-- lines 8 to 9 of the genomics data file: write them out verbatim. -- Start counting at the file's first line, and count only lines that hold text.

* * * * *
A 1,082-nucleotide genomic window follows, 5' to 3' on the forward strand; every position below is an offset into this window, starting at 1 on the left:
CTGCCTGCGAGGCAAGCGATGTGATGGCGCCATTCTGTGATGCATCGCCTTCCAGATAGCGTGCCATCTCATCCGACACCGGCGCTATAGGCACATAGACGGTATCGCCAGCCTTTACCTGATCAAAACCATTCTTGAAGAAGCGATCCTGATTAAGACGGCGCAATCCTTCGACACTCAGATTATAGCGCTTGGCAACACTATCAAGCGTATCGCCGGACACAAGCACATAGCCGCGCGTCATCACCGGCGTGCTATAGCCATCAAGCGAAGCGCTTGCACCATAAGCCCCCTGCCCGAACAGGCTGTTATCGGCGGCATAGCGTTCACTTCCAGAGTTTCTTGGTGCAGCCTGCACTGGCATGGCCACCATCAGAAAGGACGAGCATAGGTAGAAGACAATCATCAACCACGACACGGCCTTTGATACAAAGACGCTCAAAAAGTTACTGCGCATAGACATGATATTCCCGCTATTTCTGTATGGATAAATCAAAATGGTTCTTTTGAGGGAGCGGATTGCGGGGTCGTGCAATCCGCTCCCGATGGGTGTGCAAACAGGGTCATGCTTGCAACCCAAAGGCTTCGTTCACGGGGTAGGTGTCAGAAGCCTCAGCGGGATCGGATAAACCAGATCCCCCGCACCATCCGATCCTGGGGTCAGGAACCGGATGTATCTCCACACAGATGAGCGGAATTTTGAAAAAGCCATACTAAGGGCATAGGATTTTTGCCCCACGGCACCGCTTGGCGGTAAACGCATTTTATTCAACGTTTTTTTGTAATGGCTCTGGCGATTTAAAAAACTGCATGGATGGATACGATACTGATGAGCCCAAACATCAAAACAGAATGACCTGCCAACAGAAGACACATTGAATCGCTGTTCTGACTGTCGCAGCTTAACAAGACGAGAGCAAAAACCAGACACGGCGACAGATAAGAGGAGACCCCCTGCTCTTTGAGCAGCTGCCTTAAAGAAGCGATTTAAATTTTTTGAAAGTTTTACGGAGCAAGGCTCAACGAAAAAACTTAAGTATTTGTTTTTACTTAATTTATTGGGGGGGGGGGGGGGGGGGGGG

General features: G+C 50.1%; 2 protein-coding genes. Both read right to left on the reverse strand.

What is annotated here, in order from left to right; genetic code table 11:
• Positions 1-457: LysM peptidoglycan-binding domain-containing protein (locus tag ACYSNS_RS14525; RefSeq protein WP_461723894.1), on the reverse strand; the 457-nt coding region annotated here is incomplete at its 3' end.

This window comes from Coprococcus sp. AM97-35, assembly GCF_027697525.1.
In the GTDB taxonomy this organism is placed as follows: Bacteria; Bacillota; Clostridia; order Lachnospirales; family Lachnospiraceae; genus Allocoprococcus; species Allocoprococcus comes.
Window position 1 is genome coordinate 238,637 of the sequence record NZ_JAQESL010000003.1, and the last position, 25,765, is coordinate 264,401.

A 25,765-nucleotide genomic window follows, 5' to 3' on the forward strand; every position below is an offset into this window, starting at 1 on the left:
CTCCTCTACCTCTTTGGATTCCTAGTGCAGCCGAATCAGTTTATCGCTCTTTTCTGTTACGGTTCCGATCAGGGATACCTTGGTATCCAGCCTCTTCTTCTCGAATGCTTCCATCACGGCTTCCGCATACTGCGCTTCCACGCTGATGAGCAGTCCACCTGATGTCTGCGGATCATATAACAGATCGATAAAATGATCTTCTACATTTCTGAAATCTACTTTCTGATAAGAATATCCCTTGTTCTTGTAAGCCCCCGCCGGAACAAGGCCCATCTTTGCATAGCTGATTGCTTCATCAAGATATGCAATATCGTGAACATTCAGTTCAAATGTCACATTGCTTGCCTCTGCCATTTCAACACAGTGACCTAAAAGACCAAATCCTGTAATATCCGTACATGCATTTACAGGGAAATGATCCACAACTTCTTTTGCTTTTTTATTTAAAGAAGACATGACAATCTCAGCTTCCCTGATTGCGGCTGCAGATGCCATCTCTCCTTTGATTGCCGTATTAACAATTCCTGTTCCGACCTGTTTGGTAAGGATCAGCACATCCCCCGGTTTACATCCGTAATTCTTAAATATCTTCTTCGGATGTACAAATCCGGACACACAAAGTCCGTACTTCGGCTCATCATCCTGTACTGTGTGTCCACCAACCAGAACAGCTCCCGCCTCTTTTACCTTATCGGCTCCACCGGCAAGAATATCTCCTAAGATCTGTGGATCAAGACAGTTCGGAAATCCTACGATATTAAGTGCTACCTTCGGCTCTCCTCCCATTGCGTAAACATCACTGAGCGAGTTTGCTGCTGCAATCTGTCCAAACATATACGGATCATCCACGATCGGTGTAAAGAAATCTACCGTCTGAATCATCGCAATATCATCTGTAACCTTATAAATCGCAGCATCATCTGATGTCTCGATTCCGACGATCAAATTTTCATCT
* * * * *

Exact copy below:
Window position 1 is genome coordinate 238,637 of the sequence record NZ_JAQESL010000003.1, and the last position, 25,765, is coordinate 264,401.

A 25,765-nucleotide genomic window follows, 5' to 3' on the forward strand; every position below is an offset into this window, starting at 1 on the left: